EV: Working with an array of digital technology has made me think about the finished product and what I can or can’t achieve with different technologies.
SW: It’s been good to understand the reach of certain technologies and also what type of ink you might need to use depending on the application. It’s been really useful understanding how long the various processes take and what this might mean to a large volume order with a quick turnaround.
How are you incorporating Earth-friendly considerations into your designs?
KR: Digital printing is perfect for short-run production. Designs can be sampled at small scale and produced immediately on-site. We had a CAD session on dropping designs onto garment patterns that reduces wastage. There’s also a great deal of organic and recycled materials to choose from the CMYUK textile binders, which I’ve been looking at as a first choice for my designs.
EV: Accuracy and efficiency of print onto natural and recyclable materials, minimising waste, and only using what you need.
SW: Talking to the Pattern Room really bought home how much waste there is in the fashion industry. I am being mindful of that and conscious of the type of base materials I use. I am also looking more closely at the textile manufacturing processes and the lifecycles of all materials, both natural and man-made. Also, understanding that sustainability is dependent on a number of factors and working out what would be the best-case scenario.
Have your perceptions around digital textiles and affiliated industries changed due to your mentoring sessions?
KR: Talking to designers and industry experts has really deepened my understanding of digital print. I’m excited by the fashion and interior businesses that we’ve been mentored by and the digital methods they use in-house, which obviously opens up a lot more opportunities for print designers in the industry.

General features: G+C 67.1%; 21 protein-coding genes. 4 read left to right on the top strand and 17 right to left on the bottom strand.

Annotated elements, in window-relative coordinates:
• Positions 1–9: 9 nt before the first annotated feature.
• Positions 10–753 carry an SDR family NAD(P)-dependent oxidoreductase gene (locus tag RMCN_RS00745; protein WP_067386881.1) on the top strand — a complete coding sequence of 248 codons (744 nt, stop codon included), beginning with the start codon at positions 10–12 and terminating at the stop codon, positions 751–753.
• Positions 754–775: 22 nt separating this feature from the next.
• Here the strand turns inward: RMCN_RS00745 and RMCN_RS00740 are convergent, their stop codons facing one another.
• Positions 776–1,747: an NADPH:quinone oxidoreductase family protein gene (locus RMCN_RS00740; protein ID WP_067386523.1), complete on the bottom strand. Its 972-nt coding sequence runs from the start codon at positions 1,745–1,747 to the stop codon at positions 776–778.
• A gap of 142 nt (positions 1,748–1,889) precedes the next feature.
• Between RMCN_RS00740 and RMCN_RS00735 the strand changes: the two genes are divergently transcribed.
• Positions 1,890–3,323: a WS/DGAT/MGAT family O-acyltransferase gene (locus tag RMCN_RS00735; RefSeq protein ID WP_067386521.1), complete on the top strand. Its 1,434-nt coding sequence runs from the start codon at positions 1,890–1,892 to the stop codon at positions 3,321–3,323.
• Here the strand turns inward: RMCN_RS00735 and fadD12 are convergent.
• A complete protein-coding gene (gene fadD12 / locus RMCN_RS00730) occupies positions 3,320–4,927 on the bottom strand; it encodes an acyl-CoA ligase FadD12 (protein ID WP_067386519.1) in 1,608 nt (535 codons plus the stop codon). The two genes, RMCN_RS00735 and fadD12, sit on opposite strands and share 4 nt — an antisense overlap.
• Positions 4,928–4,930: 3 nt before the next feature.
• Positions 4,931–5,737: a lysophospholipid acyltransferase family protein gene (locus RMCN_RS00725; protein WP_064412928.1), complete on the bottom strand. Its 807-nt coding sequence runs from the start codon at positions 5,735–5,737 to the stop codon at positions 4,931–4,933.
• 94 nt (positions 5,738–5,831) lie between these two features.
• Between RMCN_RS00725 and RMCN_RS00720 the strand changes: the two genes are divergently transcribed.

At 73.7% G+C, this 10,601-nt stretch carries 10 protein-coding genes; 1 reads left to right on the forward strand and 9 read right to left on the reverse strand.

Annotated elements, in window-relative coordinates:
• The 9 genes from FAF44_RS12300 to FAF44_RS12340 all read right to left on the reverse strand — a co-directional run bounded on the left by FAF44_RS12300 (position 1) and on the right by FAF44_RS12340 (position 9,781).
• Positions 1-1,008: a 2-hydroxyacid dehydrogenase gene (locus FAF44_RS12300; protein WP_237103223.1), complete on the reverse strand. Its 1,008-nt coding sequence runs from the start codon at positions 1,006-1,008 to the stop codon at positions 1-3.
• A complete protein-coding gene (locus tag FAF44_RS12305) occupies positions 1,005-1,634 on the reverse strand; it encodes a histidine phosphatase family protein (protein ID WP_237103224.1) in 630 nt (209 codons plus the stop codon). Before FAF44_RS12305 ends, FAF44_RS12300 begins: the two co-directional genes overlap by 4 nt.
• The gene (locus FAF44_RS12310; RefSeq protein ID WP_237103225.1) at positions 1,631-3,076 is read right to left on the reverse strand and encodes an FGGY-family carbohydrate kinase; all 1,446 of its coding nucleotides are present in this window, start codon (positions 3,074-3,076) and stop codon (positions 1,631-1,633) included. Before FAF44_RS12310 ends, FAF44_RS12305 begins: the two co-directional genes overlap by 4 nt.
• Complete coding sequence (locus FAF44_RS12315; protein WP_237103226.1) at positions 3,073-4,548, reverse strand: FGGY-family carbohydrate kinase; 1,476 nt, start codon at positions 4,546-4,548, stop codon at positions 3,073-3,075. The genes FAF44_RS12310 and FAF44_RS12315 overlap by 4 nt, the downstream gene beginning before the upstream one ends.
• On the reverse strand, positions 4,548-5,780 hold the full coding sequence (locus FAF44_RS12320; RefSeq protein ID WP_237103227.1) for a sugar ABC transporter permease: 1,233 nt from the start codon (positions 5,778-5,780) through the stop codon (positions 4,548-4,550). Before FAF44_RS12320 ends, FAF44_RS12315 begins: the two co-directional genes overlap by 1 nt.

EV: I was already aware of the high demand and time pressures of the textile design industry but it’s definitely been highlighted even further. You can’t spend too long on a design even if you want to because you will just end up wasting money and making no profit. I’m just a lot more aware now of the commercial aspect of design.
SW: I have become aware of the rise in demand of personalised products and the new business models that have come to the fore due to digital processes and the Internet.
What are your future career hopes?
KR: I love reading interior design magazines. It would be a dream to be able to have my work featured in these magazines either through a brand or my own designs.
EV: I would love to gain more experience in both a fashion and interior design studio to help me decide what I’m best suited to, or possibly break the boundaries and do both. I would love to run my own business one day and see my products commercially available.
SW: I am gravitating towards the décor market, it’s definitely an area where I can see myself developing a full-on career.